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Mikołaj ZIELEŃSKI ( fl. 1611)
Opera Omnia - vol. 1
Offertoria Totius Anni (1611) (i-xxiii) [75:01]
Collegium Zieleński
Capella Cracoviensis/Stanisław Galoński
rec. Church of St Mary of Fatima, Kraków, Poland, July-August 2007, June-July 2009.
Track List at end of review
DUX 0740 [75:01] 

Opera Omnia - vol. 2

Offertoria Totius Anni (1611) (xxiv-xl) [57:17]
Collegium Zieleński/Stanisław Galoński
rec. Church of St Mary of Fatima, Kraków, 5-8 July 2010. DDD
Track List at end of review
DUX 0786 [57:17] 

Opera Omnia - vol. 3

Offertoria Totius Anni (1611) (xli-lvi) [50:58]
Collegium Zieleński/Stanisław Galoński
rec. Church of St Mary of Fatima, Kraków, 13 June - 8 August 2011. DDD
Track List at end of review
DUX 0861 [50:58] 

'Opera Omnia' in the case of Polish composer Mikołaj Zieleński means only two known works, but they are colossal. So huge, in fact, that each has been recorded by DUX across three CDs. All six discs are available in a recently-released boxed set, but initially - and rather strangely, it must be said - each volume was issued separately. 

The first three reviewed here, Collegium Zieleński's recording of the Offertoria Totius Anni, published in Venice in 1611, appeared between 2009 and 2011. Now is clearly a better time to acquire these works, with the project complete and qualitative integrity quantifiable. The discs are unquestionably worth consideration, albeit with certain caveats that will loom larger or smaller, depending primarily on the listener's sensitivities towards authentic performance. 

Choir size is the chief issue. Both Collegium Zieleński and Capella Cracoviensis - the latter appearing only on volume 1 - consist of a sizeable array of SATB voices with a complement of instrumentalists. The quantity of singers gives rise to a certain loss of internal detail, whilst the different-sized voice groupings arguably create minor imbalances. Nevertheless, the singing is generally well blended and in any case of a high quality. The sung Latin has a central European flavour, meaning that in some ways it is superior to a typically British or American rendition, especially in the pronunciation of every [r], which the latter nationalities frequently take to be optional. On the other hand, the Polish rendition of 'caeli' is no less disturbing for Latin purists. Instruments are very sparsely deployed, mostly no more than subtle organ support, a fact which - regardless of any debate regarding the composer's express wishes (addressed in the booklet notes) - creates a certain homogeneity of sound that makes a straight-through audition rather a daunting prospect.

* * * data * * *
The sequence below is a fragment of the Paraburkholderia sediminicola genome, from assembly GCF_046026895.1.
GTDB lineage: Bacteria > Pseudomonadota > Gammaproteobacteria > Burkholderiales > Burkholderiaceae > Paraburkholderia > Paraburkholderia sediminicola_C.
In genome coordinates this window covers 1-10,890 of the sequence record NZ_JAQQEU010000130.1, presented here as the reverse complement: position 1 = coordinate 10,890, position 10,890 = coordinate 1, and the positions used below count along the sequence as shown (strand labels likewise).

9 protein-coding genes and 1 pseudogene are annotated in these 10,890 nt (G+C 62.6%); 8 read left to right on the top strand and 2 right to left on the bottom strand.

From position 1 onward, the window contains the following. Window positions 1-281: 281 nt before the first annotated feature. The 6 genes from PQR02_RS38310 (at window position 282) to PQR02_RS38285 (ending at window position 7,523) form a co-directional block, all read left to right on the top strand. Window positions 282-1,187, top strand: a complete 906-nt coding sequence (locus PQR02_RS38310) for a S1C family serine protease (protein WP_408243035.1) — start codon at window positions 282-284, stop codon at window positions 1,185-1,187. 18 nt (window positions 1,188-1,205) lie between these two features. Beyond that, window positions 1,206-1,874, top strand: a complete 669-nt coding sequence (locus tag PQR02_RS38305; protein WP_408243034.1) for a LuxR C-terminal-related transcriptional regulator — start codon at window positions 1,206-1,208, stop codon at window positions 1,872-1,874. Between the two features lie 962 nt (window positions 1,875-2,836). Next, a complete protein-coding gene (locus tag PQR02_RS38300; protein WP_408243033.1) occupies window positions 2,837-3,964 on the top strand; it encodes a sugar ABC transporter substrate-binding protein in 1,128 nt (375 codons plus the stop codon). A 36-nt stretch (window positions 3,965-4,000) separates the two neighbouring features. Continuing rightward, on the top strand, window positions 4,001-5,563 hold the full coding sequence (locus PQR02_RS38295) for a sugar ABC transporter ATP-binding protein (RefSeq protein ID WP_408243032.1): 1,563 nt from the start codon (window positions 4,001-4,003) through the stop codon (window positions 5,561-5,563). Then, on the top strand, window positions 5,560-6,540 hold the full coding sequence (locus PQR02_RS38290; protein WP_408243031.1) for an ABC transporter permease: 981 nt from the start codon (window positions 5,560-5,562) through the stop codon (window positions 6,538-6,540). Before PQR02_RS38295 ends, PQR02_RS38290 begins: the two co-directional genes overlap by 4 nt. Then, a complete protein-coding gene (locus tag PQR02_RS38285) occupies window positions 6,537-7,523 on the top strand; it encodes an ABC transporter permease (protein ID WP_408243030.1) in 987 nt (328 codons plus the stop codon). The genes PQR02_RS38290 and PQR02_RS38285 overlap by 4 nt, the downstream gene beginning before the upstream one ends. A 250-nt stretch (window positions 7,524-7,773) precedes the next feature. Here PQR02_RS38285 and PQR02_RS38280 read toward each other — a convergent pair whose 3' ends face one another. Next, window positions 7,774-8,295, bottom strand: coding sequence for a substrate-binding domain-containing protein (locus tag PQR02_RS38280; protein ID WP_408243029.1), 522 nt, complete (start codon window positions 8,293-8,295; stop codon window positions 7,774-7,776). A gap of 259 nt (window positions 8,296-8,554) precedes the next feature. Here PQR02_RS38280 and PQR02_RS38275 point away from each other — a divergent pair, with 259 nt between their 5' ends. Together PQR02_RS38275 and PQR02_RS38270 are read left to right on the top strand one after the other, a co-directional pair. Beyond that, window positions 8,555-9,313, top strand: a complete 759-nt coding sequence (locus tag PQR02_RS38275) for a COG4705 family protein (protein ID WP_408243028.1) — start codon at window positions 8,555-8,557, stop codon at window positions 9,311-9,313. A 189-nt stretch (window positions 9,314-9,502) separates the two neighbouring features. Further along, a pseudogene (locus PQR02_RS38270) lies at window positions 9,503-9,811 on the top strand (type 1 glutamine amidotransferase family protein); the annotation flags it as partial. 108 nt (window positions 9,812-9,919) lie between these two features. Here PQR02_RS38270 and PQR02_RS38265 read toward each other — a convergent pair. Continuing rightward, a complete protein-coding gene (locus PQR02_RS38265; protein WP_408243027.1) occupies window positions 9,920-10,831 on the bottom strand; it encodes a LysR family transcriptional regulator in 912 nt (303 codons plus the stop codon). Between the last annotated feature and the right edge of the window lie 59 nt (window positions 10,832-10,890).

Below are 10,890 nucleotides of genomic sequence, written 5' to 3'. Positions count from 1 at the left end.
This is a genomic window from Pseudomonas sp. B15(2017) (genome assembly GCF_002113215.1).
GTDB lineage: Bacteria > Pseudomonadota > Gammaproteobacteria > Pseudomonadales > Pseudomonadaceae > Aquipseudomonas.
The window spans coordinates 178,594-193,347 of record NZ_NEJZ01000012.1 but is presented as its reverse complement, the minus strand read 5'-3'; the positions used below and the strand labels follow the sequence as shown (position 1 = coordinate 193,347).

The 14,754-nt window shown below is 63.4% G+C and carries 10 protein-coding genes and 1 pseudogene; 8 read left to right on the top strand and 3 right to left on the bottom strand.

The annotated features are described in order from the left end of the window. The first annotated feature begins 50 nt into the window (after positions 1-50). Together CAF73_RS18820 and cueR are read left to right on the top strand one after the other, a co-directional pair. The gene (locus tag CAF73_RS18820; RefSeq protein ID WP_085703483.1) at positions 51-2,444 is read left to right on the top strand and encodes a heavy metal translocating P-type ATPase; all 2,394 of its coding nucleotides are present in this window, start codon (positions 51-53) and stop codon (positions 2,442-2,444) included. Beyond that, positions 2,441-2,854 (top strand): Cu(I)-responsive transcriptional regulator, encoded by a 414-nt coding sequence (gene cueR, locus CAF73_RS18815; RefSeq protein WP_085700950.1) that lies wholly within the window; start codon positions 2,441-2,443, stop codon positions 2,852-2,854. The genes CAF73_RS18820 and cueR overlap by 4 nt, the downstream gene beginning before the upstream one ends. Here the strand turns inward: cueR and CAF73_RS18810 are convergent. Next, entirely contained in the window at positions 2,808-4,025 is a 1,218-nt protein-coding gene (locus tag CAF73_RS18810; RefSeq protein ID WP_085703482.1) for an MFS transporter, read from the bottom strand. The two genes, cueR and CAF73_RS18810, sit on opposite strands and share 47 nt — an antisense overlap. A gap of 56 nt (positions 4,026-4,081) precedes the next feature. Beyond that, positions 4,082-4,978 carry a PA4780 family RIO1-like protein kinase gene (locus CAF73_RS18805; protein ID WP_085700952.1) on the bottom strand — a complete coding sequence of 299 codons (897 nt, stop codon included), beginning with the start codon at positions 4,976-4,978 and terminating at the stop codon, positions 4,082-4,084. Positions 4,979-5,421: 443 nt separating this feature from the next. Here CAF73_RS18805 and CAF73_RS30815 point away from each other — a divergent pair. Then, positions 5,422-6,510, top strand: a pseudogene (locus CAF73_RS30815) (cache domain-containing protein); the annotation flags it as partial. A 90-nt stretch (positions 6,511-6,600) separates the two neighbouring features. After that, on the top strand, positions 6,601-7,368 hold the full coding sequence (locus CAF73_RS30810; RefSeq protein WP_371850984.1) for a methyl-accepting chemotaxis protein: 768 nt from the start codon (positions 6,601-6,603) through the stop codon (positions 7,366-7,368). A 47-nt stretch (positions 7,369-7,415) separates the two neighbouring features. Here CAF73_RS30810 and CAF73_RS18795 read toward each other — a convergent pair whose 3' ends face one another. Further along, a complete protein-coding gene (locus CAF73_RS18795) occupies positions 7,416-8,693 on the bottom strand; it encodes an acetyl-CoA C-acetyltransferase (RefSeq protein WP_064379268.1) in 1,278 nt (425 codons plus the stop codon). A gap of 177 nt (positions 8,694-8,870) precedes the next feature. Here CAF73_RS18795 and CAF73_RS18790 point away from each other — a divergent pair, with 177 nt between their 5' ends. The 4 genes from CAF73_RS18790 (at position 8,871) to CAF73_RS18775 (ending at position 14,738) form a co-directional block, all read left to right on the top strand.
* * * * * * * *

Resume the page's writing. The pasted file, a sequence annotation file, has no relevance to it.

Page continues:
Those who purchase more than a single disc will thus find that a more 'spread-out' approach to listening produces a greater appreciation of the enormity of Zieleński's achievement. Little is known about the composer. Some sources give his birth date as around 1550, but there seems to be little if any reliable evidence for this. He is chiefly known from the publication of his two separate cycles for the church year, both dedicated to Wojciech Baranowski, Archbishop of Gniezno and primate of Poland. In the Offertoria there are 56 items, all polychoral: 12 for two seven-part choirs, 43 for two eight-part choirs, and a final 12-part magnificat for three. Overall, the music is reminiscent, even without the expected instrumental amplification, of Zieleński's Italian contemporary Giovanni Gabrieli, though less demonstrative and less innovative.